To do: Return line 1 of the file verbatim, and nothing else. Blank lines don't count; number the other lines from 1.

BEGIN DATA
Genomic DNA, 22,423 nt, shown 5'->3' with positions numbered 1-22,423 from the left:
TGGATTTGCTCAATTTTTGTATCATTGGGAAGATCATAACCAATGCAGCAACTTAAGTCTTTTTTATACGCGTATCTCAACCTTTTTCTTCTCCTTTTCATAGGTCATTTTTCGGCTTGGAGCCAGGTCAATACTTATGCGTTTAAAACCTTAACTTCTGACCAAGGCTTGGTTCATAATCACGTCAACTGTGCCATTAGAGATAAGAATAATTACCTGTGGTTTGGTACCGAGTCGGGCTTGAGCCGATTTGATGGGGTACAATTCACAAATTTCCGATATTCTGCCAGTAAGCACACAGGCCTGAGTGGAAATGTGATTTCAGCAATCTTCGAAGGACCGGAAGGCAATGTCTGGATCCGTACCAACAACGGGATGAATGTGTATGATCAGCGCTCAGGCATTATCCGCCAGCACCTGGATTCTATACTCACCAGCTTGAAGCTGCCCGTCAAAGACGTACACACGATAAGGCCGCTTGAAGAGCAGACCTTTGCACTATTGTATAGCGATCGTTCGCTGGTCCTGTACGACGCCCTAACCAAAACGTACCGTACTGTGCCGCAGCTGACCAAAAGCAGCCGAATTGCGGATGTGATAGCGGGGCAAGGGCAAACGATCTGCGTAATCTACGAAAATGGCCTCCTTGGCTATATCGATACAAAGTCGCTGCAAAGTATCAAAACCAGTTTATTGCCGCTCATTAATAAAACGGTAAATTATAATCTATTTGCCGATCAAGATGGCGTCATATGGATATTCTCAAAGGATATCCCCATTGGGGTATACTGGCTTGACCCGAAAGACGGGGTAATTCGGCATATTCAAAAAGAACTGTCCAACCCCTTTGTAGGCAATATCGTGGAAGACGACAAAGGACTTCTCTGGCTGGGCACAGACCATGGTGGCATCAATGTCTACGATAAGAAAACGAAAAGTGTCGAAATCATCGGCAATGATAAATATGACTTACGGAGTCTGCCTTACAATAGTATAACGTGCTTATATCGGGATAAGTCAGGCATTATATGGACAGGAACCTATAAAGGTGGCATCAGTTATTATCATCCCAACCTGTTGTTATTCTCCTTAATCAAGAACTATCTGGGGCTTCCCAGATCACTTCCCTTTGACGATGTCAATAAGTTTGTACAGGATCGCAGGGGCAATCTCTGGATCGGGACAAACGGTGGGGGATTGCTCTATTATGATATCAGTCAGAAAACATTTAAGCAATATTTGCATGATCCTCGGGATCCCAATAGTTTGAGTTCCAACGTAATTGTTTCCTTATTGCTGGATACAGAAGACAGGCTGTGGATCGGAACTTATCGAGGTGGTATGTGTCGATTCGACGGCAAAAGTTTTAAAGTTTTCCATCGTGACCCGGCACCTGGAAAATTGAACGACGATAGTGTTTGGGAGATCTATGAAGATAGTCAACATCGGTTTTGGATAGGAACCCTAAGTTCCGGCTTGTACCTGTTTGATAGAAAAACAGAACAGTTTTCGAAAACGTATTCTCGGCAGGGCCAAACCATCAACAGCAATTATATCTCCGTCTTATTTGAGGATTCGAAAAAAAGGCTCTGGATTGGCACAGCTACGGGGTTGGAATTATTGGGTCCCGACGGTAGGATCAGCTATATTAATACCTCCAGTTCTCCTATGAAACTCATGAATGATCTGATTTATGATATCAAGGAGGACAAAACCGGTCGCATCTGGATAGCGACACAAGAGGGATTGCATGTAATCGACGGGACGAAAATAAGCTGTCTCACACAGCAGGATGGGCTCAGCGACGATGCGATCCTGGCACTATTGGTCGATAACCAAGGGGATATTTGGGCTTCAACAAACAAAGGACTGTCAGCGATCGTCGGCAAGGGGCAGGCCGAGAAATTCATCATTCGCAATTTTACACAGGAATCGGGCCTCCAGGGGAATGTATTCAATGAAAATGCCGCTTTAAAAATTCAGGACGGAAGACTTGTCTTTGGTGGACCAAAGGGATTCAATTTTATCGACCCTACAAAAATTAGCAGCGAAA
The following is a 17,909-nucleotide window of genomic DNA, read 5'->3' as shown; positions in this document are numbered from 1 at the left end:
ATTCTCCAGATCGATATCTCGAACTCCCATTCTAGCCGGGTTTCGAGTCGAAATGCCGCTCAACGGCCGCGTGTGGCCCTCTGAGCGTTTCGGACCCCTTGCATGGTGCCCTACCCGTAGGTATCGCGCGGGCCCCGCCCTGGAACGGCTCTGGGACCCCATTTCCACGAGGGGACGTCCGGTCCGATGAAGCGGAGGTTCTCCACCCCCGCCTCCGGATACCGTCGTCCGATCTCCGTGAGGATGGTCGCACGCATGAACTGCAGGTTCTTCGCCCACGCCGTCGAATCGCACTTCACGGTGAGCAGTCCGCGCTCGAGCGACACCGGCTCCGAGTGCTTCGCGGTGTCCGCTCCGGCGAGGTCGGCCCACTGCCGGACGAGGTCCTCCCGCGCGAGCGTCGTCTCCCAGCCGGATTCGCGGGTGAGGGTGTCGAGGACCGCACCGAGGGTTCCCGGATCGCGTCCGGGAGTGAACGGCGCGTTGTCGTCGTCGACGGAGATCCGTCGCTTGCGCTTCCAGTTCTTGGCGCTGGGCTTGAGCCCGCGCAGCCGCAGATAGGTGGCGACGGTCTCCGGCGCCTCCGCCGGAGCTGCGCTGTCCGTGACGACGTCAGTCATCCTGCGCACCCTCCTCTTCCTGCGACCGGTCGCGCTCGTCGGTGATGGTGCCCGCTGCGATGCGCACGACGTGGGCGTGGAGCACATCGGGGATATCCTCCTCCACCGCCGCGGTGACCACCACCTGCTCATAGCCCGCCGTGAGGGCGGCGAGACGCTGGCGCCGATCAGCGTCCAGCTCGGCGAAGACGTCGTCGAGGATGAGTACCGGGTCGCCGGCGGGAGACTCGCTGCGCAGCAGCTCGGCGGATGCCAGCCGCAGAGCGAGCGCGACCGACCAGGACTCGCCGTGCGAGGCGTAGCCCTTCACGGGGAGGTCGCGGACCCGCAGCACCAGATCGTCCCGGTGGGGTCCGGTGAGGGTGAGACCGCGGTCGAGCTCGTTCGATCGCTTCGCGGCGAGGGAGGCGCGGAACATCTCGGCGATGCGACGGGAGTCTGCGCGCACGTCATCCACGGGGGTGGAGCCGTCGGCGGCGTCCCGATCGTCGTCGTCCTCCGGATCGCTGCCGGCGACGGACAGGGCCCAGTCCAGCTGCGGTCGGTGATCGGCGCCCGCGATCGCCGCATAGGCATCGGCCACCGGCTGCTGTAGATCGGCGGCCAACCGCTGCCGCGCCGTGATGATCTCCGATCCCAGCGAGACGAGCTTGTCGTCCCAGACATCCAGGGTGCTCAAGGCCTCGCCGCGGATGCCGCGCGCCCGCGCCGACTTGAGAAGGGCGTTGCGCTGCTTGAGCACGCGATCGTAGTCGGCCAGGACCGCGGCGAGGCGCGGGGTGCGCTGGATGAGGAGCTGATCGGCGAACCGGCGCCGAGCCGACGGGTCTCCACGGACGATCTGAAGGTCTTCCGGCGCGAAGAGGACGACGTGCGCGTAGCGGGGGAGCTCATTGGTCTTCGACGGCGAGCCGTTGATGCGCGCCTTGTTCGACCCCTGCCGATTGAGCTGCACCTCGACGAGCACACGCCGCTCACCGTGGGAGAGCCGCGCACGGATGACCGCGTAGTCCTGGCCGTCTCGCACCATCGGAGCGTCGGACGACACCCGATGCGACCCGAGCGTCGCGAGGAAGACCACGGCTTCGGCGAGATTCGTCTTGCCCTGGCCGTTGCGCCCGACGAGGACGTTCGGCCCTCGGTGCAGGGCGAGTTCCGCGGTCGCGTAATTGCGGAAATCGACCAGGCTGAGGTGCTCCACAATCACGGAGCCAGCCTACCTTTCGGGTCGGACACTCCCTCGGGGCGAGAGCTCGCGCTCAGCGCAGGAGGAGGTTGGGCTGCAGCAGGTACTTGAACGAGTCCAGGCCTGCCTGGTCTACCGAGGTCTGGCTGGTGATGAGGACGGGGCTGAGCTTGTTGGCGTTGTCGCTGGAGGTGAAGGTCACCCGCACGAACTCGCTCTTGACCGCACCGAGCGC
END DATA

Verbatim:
Genomic DNA, 22,423 nt, shown 5'->3' with positions numbered 1-22,423 from the left: